A Sinn Féin spokesperson for higher and further education, research, innovation and science has told the Dublin Gazette that she is sympathetic to the anger of students in relation to the rental crisis.
Commenting on both the cost of living and the housing rental crises, Rose Conway-Walsh said: “I completely understand the frustration many young people feel as they struggle afford to move out on their own or are living independently paying extortionate rent. Many feel that home ownership will be beyond their reach even after they graduate and start their careers. Their anger is justified.”
The Sinn Féin TD described Ireland’s higher education as having been, “left in austerity mode for the last 10 years”, and criticised the state for giving, “37 per cent less funding per student that they did in 2008”, which she claims has led to, “some of the worst pupil to lecture ratios in Europe”.
Regarding accessibility in our education system, Ms Conway-Walsh said that inequalities continue to be an issue in Irish society. “Prior to Covid, the transfer rate from DEIS post-primary school was declining, meaning that fewer people from disadvantaged areas were going to college”, she explained.
“Schools in better-off parts of Dublin, such as Dublin 2, 4, 6 and 14, had progression rates of 90 per cent or more. By contrast, individual schools in more deprived parts of the capital, such as Dublin 10, 11, 17 and 24, had progression rates as low as seven per cent.
“This means that students from the most affluent parts of Dublin are up to 14 times more likely to progress to university than their counterparts from some schools in the city’s most disadvantaged areas.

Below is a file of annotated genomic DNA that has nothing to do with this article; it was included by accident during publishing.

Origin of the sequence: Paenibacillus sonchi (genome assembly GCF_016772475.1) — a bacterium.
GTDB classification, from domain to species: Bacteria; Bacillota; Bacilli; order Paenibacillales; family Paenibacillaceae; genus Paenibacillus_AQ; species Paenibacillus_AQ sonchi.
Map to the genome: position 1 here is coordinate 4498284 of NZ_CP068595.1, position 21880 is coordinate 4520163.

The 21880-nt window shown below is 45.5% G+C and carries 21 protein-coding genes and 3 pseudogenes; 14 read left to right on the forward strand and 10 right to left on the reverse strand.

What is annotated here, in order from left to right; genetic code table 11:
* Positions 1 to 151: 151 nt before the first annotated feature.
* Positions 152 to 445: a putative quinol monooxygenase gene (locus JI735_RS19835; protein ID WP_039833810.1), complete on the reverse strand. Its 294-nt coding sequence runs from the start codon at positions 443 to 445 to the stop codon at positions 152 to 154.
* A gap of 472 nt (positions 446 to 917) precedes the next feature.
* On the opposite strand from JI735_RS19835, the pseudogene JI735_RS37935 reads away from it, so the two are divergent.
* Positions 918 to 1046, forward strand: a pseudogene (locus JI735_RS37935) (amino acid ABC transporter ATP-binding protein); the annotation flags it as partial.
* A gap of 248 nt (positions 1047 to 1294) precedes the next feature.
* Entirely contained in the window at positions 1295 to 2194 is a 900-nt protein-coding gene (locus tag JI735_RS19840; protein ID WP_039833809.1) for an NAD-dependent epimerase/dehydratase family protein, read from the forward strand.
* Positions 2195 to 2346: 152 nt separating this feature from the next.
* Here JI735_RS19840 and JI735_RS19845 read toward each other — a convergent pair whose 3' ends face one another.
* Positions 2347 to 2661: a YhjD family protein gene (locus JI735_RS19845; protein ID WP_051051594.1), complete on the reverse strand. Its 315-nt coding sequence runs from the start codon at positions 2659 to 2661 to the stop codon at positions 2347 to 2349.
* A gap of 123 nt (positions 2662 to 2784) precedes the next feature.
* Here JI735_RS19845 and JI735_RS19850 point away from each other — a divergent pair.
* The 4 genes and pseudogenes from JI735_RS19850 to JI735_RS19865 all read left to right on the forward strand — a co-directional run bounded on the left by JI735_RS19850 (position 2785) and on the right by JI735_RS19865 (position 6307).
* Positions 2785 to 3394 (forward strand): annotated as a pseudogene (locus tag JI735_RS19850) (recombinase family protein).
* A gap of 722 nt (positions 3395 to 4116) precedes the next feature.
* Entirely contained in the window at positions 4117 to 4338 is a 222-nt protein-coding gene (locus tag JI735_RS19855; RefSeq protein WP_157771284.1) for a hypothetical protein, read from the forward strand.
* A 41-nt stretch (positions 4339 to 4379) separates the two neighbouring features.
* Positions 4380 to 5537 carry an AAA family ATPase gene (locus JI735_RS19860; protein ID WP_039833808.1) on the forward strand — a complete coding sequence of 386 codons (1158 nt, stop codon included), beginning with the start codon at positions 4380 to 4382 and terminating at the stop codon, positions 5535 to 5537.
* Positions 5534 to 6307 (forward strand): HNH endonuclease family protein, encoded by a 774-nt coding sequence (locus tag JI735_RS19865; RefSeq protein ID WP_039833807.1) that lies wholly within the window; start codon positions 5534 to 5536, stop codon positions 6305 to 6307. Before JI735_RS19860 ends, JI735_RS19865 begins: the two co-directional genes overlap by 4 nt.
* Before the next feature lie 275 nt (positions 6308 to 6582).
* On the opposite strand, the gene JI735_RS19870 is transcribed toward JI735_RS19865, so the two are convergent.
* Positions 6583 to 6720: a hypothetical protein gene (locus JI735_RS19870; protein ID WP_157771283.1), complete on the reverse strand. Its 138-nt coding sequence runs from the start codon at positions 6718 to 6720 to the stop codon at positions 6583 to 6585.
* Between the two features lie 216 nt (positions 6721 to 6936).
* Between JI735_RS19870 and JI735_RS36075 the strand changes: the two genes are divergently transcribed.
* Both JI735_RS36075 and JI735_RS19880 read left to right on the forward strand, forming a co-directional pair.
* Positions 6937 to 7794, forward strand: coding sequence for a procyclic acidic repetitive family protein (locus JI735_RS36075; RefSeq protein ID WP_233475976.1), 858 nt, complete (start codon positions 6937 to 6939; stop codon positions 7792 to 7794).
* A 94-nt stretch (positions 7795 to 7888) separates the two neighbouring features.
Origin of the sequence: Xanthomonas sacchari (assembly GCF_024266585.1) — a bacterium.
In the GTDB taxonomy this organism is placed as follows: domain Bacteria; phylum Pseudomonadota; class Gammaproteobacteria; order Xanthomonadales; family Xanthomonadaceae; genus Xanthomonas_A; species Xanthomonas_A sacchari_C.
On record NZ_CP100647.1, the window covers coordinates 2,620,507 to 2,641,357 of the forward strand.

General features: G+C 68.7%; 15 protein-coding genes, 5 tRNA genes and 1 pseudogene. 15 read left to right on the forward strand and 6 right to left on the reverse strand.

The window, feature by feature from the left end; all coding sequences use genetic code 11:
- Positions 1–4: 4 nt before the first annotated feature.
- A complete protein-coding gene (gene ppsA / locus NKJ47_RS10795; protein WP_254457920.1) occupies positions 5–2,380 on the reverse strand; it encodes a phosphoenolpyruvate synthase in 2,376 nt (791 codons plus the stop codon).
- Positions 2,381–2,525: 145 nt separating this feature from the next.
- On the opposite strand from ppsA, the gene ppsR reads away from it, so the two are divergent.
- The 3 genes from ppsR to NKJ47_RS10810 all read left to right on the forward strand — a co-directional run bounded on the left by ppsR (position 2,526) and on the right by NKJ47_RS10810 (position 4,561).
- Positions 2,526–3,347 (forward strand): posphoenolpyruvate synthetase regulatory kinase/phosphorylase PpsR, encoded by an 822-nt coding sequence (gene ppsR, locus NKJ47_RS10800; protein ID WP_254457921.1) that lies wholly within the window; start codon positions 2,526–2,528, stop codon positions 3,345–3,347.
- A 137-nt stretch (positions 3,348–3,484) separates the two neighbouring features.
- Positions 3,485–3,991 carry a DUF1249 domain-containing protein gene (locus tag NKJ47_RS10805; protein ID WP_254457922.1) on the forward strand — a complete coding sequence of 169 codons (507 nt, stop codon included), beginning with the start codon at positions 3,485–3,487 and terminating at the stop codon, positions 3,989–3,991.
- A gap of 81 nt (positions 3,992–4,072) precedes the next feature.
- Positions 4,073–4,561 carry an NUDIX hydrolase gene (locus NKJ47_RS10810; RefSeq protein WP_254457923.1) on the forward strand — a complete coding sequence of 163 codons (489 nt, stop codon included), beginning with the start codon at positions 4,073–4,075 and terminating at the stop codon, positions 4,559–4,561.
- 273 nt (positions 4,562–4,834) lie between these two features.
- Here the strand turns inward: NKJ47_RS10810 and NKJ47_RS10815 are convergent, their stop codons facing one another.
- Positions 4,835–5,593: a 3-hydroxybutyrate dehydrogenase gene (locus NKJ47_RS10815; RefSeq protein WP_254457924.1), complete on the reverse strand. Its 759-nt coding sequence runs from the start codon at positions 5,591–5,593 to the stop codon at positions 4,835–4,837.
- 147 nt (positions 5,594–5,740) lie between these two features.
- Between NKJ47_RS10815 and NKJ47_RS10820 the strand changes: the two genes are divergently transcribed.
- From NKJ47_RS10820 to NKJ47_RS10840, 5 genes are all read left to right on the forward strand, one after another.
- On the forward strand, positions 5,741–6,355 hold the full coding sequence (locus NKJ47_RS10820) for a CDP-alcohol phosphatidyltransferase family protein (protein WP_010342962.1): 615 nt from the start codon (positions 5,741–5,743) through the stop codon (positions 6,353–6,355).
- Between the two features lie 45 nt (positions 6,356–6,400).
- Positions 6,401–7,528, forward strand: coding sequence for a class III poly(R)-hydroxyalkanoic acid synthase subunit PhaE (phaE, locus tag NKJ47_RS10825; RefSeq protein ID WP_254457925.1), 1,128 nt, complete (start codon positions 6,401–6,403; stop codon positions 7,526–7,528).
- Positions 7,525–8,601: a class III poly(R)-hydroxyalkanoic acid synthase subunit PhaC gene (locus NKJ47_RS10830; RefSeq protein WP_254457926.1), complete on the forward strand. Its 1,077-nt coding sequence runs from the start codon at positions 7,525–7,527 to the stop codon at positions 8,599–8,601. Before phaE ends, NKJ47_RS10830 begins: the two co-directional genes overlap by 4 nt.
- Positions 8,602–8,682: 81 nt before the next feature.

“These figures do not even reflect the real scale of the problem because these figures are based off of post codes, rather than individual family situations. The cost of student accommodation has made it so many people from rural areas who would have to move out to go to college simply can not afford it”, she added.
The Sinn Féin TD concluded by calling for “radical reform” if we are to have a fully publicly funded third-level education system in the future.
“Over the last 10 years, we have seen piecemeal privatisation and deep commercialisation of public third-level education. Today, most universities have a majority of revenue coming from sources other than the state.
“Some of that is positive, such as winning competitive research funding or attracting more international students. However, it has been driven out of necessity due to what the Irish Universities Association labelled ‘state divestment’ from third-level education.
“The ethos and focus of these centres of education and research have been shifted towards commercial consideration. Huge amounts of time and energy is spent operating on a commercial basis. Energy that would be better spent on education and research.
“I don’t blame the individual institutions, this has been the explicit policy of successive governments. Radical reform is needed but we still have a public third-level education system that we need to defend and strengthen”, she stated.